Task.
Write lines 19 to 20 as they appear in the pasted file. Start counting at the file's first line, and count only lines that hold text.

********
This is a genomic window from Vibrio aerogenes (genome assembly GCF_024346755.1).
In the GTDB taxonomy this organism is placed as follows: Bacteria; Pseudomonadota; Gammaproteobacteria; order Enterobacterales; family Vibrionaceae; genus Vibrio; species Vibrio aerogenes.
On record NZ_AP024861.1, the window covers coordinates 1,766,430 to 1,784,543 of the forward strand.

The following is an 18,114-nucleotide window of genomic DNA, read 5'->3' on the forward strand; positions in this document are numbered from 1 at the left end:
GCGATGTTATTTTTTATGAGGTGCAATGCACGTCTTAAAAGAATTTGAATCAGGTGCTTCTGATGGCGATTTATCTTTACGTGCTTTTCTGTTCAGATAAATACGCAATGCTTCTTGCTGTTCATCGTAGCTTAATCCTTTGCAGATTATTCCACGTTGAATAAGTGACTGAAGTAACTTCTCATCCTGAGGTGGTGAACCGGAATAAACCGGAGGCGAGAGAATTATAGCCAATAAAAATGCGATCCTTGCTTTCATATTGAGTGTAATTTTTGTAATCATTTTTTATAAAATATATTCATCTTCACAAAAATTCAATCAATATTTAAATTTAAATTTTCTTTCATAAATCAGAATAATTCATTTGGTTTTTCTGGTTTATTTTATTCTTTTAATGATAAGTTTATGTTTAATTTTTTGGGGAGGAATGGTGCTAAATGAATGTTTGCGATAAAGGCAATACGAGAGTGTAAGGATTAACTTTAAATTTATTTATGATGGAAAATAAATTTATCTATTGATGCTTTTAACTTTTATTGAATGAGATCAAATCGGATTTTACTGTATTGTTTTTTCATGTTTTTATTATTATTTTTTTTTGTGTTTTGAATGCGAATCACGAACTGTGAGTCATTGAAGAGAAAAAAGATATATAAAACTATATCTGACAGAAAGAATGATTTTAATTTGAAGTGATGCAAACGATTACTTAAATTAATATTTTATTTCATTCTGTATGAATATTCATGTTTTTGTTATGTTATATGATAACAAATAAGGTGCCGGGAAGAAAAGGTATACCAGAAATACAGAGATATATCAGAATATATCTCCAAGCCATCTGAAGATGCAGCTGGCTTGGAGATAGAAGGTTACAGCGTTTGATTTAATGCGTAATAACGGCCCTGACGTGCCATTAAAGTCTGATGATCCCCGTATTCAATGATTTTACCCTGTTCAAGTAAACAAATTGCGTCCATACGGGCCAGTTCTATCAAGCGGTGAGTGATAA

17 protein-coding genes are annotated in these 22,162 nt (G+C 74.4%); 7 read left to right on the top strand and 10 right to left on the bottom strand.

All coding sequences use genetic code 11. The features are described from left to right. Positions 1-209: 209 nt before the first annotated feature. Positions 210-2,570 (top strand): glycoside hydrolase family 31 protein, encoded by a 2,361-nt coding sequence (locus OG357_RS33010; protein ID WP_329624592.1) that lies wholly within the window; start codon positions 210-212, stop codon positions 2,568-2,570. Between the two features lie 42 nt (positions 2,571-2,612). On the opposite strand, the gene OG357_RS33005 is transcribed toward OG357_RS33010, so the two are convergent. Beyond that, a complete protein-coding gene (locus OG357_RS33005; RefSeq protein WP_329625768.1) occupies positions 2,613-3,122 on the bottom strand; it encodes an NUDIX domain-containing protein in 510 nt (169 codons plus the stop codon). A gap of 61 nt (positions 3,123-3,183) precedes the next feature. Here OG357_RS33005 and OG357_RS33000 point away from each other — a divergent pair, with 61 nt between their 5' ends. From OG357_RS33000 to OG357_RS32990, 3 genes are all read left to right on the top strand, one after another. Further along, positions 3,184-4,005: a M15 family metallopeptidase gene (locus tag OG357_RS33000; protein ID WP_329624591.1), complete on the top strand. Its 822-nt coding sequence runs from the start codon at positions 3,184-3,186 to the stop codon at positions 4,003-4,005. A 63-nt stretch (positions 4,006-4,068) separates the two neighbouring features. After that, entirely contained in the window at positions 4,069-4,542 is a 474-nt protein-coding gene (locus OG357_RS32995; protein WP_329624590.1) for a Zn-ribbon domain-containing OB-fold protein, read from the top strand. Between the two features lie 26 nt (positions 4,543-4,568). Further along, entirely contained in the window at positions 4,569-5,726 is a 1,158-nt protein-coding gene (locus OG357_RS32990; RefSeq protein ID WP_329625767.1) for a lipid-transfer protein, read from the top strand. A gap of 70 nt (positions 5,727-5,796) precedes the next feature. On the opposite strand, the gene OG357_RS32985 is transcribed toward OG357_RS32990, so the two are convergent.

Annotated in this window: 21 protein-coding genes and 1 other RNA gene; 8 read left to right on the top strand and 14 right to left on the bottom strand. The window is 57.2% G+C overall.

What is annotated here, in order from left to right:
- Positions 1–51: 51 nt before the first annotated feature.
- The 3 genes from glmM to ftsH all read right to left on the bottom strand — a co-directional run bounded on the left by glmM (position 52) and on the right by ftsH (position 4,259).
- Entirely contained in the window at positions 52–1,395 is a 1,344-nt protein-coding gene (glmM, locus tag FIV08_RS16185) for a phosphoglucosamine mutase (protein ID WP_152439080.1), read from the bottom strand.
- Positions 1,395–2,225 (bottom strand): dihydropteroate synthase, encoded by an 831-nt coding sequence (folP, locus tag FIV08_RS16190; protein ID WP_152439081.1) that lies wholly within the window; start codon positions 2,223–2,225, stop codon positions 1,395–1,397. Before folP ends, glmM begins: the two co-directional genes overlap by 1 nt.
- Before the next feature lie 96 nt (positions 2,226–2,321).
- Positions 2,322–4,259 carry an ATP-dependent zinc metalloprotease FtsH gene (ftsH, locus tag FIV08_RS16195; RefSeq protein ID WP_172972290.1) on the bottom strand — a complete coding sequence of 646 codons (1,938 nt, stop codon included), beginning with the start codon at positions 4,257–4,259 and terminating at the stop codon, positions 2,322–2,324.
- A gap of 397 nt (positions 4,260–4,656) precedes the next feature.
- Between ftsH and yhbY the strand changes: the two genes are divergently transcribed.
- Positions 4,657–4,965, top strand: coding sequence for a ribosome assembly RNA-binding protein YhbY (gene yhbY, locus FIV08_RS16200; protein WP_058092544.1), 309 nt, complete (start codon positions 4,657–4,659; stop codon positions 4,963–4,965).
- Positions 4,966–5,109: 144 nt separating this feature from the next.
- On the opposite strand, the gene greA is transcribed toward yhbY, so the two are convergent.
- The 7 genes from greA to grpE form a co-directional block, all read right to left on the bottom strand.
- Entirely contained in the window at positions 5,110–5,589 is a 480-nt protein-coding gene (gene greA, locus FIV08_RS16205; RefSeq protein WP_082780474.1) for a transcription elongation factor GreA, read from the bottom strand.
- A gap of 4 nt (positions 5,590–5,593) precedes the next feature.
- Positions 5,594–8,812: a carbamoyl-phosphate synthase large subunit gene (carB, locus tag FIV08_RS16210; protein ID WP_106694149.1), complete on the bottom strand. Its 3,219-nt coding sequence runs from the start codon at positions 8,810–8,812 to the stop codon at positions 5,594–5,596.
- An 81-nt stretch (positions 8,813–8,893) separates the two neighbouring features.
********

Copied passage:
- Positions 4,966–5,109: 144 nt separating this feature from the next.
- On the opposite strand, the gene greA is transcribed toward yhbY, so the two are convergent.